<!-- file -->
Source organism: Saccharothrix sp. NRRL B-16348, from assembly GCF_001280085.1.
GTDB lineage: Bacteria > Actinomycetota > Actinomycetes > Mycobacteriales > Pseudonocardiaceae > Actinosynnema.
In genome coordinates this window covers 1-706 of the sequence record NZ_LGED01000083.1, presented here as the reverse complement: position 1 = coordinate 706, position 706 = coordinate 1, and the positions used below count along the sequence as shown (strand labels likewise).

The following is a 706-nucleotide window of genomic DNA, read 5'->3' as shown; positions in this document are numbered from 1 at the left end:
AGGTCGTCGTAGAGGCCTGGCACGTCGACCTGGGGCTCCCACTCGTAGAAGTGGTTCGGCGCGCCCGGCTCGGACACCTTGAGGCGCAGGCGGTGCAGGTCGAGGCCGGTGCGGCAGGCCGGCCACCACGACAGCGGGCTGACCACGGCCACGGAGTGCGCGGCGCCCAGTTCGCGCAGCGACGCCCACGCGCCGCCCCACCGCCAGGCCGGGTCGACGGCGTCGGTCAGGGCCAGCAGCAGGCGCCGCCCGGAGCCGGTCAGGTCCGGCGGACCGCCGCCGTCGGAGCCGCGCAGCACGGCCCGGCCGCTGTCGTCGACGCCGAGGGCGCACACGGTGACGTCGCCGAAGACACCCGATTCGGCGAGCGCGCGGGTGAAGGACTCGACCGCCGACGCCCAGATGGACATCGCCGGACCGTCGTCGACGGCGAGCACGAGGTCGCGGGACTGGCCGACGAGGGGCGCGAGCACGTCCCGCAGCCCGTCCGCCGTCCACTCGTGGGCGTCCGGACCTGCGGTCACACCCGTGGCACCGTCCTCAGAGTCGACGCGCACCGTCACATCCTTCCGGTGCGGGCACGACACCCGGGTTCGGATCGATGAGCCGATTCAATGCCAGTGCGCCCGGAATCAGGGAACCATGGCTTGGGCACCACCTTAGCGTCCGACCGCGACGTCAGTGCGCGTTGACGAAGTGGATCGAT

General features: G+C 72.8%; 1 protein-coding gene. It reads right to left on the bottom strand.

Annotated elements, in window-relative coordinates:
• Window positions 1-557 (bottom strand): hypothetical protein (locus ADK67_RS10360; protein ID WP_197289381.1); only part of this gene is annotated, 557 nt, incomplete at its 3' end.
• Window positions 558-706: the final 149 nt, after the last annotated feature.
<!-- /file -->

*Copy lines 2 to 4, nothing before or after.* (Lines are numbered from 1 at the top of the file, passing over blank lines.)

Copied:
GTDB lineage: Bacteria > Actinomycetota > Actinomycetes > Mycobacteriales > Pseudonocardiaceae > Actinosynnema.
In genome coordinates this window covers 1-706 of the sequence record NZ_LGED01000083.1, presented here as the reverse complement: position 1 = coordinate 706, position 706 = coordinate 1, and the positions used below count along the sequence as shown (strand labels likewise).

The following is a 706-nucleotide window of genomic DNA, read 5'->3' as shown; positions in this document are numbered from 1 at the left end: